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Original Article

Goldilocks Mastectomy: A Safe Bridge to Implant-Based Breast Reconstruction in the Morbidly Obese

Schwartz, Jean-Claude MD, PhD

Author Information
Plastic and Reconstructive Surgery - Global Open: June 2017 - Volume 5 - Issue 6 - p e1398
doi: 10.1097/GOX.0000000000001398
  • Open
  • United States

Abstract

The increased rates of obesity coupled with the increased rate of breast cancer development in the obese has resulted in a patient population for whom there are few reconstructive options after mastectomy.1,2 Multiple studies have shown unacceptable complication rates for both prosthetic and autologous reconstruction in these patients.3–5 These complications include implant and flap loss and reconstructive failure, skin necrosis, wound complications, fat necrosis, and donor-site complications.

The previously described “Goldilocks mastectomy” was developed for patients who were poor candidates for traditional postmastectomy reconstruction.6 This technique involves a skin-sparing mastectomy through Wise incisions and utilizes the residual cutaneous mastectomy flaps to create a breast mound. We developed an updated version of this technique that includes a free nipple graft and aggressive sculpting of the inferior mastectomy flap with division of the lateral inframammary fold for medial tissue transfer to create a more central breast mound.7,8 In the minority of women with significant macromastia and ptosis, this might allow for a single-stage autologous reconstruction. Most women require additional volume supplementation, some of whom can be accommodated with lipotransfer surgery.9 However, most obese women require significant additional volume that must be supplied by an implant or flap. Here, we present successful implant-based reconstruction in 10 consecutive women who were either morbidly obese or super obese [body mass index (BMI), 37–50; average, 45]. In these women, Goldilocks mastectomy with free nipple grafts was followed by definitive submuscular implant placement 3 months later without an instance of reconstructive failure or significant complication that delayed care.

SURGICAL TECHNIQUE

The technique for Goldilocks mastectomy with free nipple grafts is described in Figures 1, 2 as previously described.8 Representative obese preoperative patients are shown in Figure 3. In Figure 4, we demonstrate postoperative Goldilocks mastectomy patients 3 months after surgery. In Figure 5, we have 1-year follow-up after second-stage subpectoral definitive implant placement.

F1
Fig. 1.:
Representative obese woman with preoperative markings for a Wise Pattern bilateral mastectomy. Full thickness incisions are made through the lateral and medial extensions from the vertical limbs to the inframammary fold. These incisions are connected across the breast in preparation for mastectomy. We do not incise the vertical limbs as the involuted tissue between the limbs adds projection upon closure. The NACs are resized and saved for later grafting.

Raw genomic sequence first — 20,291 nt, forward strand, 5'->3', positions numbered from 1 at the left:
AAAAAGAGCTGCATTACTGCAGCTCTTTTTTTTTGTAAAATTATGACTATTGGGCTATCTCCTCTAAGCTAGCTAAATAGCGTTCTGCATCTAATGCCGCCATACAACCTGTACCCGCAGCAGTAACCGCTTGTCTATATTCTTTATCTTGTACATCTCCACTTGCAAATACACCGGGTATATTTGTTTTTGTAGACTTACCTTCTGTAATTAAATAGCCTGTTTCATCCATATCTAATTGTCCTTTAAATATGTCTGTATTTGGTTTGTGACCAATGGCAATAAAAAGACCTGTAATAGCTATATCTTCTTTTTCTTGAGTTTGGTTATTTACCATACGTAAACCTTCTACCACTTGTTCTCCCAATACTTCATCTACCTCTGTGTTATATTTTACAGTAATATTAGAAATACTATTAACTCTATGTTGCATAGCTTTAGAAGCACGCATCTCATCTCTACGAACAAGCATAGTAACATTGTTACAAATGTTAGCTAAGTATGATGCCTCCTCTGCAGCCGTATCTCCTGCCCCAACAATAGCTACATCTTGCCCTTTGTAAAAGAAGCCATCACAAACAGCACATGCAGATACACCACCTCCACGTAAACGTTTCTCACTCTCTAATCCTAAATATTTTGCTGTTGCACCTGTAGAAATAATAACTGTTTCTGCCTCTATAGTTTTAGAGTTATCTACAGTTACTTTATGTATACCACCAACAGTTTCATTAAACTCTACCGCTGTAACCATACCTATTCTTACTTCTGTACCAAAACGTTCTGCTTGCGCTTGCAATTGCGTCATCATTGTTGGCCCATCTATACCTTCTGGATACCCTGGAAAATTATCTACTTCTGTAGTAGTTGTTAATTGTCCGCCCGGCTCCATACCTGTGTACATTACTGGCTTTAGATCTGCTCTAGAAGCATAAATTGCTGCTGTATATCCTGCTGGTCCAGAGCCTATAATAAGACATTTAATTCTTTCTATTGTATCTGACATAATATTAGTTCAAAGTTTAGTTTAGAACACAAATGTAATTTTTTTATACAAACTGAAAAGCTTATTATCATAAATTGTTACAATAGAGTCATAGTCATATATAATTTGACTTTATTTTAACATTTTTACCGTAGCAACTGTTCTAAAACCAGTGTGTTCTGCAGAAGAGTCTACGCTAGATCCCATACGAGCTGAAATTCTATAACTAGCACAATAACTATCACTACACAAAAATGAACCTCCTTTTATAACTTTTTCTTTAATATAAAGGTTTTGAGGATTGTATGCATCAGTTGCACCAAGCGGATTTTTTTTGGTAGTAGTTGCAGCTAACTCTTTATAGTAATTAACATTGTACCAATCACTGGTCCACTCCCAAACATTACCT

F2
Fig. 2.:
A, B The deepithelialized inferior mastectomy flap that forms the bulk of the reconstructed breast mound is shown. To maximize the amount of volume available for reconstructing a breast mound centered on the meridian, we find it useful to divide the dermis in the inframammary fold laterally, leaving two-thirds connected medially, allowing for medial tissue transfer (demonstrated in a subsequent panel). C, Demonstrates how we reconstruct the breast mound. The inferior dermal flap is folded in half along a transverse axis creating a double thickness flap. This folded flap is then folded again on itself along the vertical meridian (yellow arrow) creating 2 pillars. At this point, we use a 2-0 absorbable suture to stabilize the reconstructed breast mound by suturing the 2 pillars to each other at the base near the inframammary fold (IMF). We continue the interrupted suturing superiorly to the apex of the reconstructed mound (blue arrow demonstrates apical suture). We also suture this reconstructed mound to the pectoralis major muscle. We typically choose a point 6 to 7 cm above the IMF as the most superior point on the pectoralis, where we suture the mound in place. This will position the bulk of the tissue near the IMF, where we want it, to maximize lower pole fullness and nipple projection. D, Demonstrates the division of the inferior mastectomy flap in the lateral one-third at the IMF (yellow arrow). We then transfer this tissue at the lateral IMF as far medially as possible—up, over, and partially behind the reconstructed breast mound—and suture it to a parasternal location, which provides additional projection, height, and medial fullness. E, This transposition results in transfer of tissue from the most lateral point on the IMF to the most medial point in the newly reconstructed breast mound (black arrow at parasternal location was previously located at the far lateral IMF). F, The Wise flaps are closed over the breast mound with additional projection provided by the tissue between the vertical limbs, which is finally followed by NAC grafting. Note the asymmetry between the breasts that often results after a cancer resection (right) and prophylactic mastectomy (left).